Science is not a game of winners and losers. What am I saying: Of course it is. From the Nobel Prizes to congressional budget allotments, first-time discoveries to straight up cool shit, some research just comes out on top.
You don’t have to think hard to come up with some of the obvious winners. Successfully flying a space probe to Pluto? Winner. Cut-and-pasting the human genome? Winner. Negotiating America’s energy future and also having superb flowing locks? Winner.
If you can stand feeling like an unaccomplished lump of crap, scroll down to see all the science heroics from the past year.
In 2015, the world finally, collectively, decided to take climate change seriously. Yes, I’m mostly talking about the historic Paris climate deal, where top negotiators from every country agreed to cut fossil fuel emissions in order to keep global temperatures from rising by 2˚C. A big part of that deal’s success came from groundwork laid earlier in the year. Most notably, Obama’s coal-cutting Clean Power Plan, and China’s commitment to a nationwide cap and trade program.
OK, maybe this victory is bittersweet. After all, climate action could have come a long time ago, if it weren’t for decades of obstructive, contrived, and conspiratorial denialism which put millions of human beings—both living and future—in unnecessary danger. And sure, the Paris deal isn’t perfect (it effectively relies on peer pressure to make sure countries comply). But after 50 years of warnings, even a tiny bit of progress feels nice.
Maybe I’m biased, but the top five worst things to happen in 2006 were a 6.3 earthquake that killed 6,000 people in Indonesia, the three Nickelback songs on the Billboard top 100, and Pluto’s demotion to a dwarf planet. That last one really stung, because earlier that year NASA had launched New Horizons, the now-famous interplanetary space probe en route to the planet. This year, Pluto fans were vindicated when the erstwhile probe reached its destination, and sent home some of history’s most exciting space data. New Horizons is a bona fide cultural phenomenon. And the mission’s principal investigator, Alan Stern, is vindicated after more than two decades of lobbying, planning, and waiting.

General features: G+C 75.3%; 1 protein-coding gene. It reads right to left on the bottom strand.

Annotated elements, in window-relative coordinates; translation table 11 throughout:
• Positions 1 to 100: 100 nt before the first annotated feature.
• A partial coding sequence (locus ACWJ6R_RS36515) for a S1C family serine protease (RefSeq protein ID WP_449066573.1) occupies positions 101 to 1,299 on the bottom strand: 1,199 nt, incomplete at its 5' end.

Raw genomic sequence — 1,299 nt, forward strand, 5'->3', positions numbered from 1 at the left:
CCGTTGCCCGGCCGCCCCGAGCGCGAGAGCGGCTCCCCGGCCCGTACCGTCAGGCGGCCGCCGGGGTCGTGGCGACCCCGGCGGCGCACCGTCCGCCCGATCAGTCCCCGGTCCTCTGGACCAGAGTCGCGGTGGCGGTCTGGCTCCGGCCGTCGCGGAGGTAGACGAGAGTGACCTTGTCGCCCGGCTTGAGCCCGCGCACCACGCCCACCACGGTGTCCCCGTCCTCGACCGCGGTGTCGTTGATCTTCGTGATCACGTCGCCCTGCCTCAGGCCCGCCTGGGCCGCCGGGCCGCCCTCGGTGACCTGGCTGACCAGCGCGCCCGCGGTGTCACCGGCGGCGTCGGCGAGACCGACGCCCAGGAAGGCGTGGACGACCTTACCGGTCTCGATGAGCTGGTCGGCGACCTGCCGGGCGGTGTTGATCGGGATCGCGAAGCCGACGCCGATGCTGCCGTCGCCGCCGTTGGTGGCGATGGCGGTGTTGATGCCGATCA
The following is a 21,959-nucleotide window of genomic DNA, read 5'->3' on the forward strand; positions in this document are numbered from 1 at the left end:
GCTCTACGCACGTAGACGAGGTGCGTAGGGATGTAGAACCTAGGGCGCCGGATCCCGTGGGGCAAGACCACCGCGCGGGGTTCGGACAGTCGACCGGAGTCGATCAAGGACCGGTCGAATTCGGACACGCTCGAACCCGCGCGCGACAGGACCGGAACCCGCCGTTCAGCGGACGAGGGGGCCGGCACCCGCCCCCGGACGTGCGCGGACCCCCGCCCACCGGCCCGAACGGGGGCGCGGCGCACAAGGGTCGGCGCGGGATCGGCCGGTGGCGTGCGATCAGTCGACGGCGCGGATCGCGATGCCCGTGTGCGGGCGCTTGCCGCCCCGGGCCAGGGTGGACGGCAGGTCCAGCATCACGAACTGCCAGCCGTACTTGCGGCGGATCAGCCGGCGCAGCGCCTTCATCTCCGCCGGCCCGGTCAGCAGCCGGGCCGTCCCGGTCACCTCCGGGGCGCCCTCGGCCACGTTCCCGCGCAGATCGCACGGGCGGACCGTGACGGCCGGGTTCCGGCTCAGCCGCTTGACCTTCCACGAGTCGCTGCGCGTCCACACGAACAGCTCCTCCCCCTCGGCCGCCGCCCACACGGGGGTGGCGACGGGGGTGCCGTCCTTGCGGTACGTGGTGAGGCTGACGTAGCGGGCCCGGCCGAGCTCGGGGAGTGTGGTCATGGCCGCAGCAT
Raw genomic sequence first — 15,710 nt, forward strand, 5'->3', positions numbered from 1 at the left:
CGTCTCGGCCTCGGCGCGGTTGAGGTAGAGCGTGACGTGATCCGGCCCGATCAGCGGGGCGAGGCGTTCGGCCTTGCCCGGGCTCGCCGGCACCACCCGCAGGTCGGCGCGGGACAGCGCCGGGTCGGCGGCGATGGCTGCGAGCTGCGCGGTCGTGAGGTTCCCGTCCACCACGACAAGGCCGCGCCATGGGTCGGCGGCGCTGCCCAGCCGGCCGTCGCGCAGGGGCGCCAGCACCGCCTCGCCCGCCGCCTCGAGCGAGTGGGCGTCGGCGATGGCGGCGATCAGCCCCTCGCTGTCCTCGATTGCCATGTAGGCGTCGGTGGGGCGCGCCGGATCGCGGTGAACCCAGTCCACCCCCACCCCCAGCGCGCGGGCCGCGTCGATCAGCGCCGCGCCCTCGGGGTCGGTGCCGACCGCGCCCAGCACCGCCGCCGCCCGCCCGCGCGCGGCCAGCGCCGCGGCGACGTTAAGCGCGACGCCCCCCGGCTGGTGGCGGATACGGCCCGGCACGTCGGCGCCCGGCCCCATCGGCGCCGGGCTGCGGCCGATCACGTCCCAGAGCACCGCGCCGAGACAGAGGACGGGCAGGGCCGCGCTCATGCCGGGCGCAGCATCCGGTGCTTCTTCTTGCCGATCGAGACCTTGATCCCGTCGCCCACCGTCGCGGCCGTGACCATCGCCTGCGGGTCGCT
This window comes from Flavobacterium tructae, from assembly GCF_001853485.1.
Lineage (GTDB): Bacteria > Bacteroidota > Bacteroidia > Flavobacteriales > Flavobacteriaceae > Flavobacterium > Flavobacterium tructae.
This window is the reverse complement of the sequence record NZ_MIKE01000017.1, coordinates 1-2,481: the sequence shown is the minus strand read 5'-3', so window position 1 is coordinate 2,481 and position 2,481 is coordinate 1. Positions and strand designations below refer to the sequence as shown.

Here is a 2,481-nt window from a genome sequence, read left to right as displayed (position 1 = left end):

Ever since the July flyby, Stern’s face has been locked in a wide grin, and his mouth has been spewing data-backed Pluto boosterisms. His mic-drop moment came shortly after New Horizons sent home its now-iconic heart picture. When a reporter asked Stern to comment on Pluto’s status as a dwarf planet, he replied, “It’s bullshit.”
Energy Secretary Ernest Moniz. Earlier this year, the US and Iran inked a deal. The US lifted its economic sanctions, and the caliphate agreed not to make nuclear weapons. Coming to an agreement was a slog of sleepless nights, shouting matches, and walk outs. But the real battle was trying to sell the agreement to congressional Republicans. So the only sensible move for the Obama administration was to call in Secretary of Energy Ernie Moniz. Capped with a hairdo worthy of Shakespearean odes, Moniz calmly, scientifically, explained to fuming Repubs how the deal ensured that the US would know if Iran was making weapons. Pundits think Congress could agree to lift sanctions as early as January. If they do, it’s all thanks to Moniz and his Prince Valiant bob.